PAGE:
Arizona Free Enterprise Club's Freedom Club PAC et al. v. Bennett, Secretary of State of Arizona, et al.

Arizona Free Enterprise Club's Freedom Club PAC et al. v. Bennett, Secretary of State of Arizona, et al.

June 27, 2011
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The Arizona Citizens Clean Elections Act created a public financing system to fund the primary and general election campaigns of candidates for state office. Candidates who opt to participate, and who accept certain campaign restrictions and obligations, are granted an initial outlay of public funds to conduct their campaign. They are also granted additional matching funds if a privately financed candidate’s expenditures, combined with the expenditures of independent groups made in support of the privately financed candidate or in opposition to a publicly financed candidate, exceed the publicly financed candidate’s initial state allotment.

Once matching funds are triggered, a publicly financed candidate receives roughly one dollar for every dollar raised or spent by the privately financed candidates — including any money of his own that a privately financed candidate spends on his campaign — and for every dollar spent by independent groups that support the privately financed candidate. When there are multiple publicly financed candidates in a race, each one receives matching funds as a result of the spending of privately financed candidates and independent expenditure groups. Matching funds top out at two times the initial grant to the publicly financed candidate.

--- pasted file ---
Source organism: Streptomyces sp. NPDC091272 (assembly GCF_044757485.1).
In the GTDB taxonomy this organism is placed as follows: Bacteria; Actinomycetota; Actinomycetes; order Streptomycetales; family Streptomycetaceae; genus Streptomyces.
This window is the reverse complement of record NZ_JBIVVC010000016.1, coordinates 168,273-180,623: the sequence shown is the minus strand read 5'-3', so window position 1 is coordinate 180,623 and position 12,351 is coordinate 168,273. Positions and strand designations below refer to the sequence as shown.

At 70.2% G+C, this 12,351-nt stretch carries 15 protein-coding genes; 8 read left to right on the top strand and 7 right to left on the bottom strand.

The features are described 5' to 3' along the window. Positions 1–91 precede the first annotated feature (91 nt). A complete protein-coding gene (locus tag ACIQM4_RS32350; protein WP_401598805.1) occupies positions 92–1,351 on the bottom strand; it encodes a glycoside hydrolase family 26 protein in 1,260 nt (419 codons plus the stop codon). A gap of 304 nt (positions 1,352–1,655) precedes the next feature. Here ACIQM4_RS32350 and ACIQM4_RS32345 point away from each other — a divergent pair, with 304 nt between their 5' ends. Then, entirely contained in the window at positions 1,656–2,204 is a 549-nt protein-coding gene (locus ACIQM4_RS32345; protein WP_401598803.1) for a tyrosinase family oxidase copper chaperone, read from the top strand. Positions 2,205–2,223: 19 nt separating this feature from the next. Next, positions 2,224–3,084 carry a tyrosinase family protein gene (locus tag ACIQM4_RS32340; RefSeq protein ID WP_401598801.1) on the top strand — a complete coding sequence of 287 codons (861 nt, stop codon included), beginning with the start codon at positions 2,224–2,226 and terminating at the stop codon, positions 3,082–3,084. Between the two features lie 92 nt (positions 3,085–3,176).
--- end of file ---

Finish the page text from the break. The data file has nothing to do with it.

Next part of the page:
Petitioners, past and future Arizona candidates and two independent expenditure groups that spend money to support and oppose Arizona candidates, challenged the constitutionality of the matching funds provision, arguing that it unconstitutionally penalizes their speech and burdens their ability to fully exercise their First Amendment rights. The District Court entered a permanent injunction against the enforcement of the matching funds provision. The Ninth Circuit reversed, concluding that the provision imposed only a minimal burden and that the burden was justified by Arizona’s interest in reducing quid pro quo political corruption.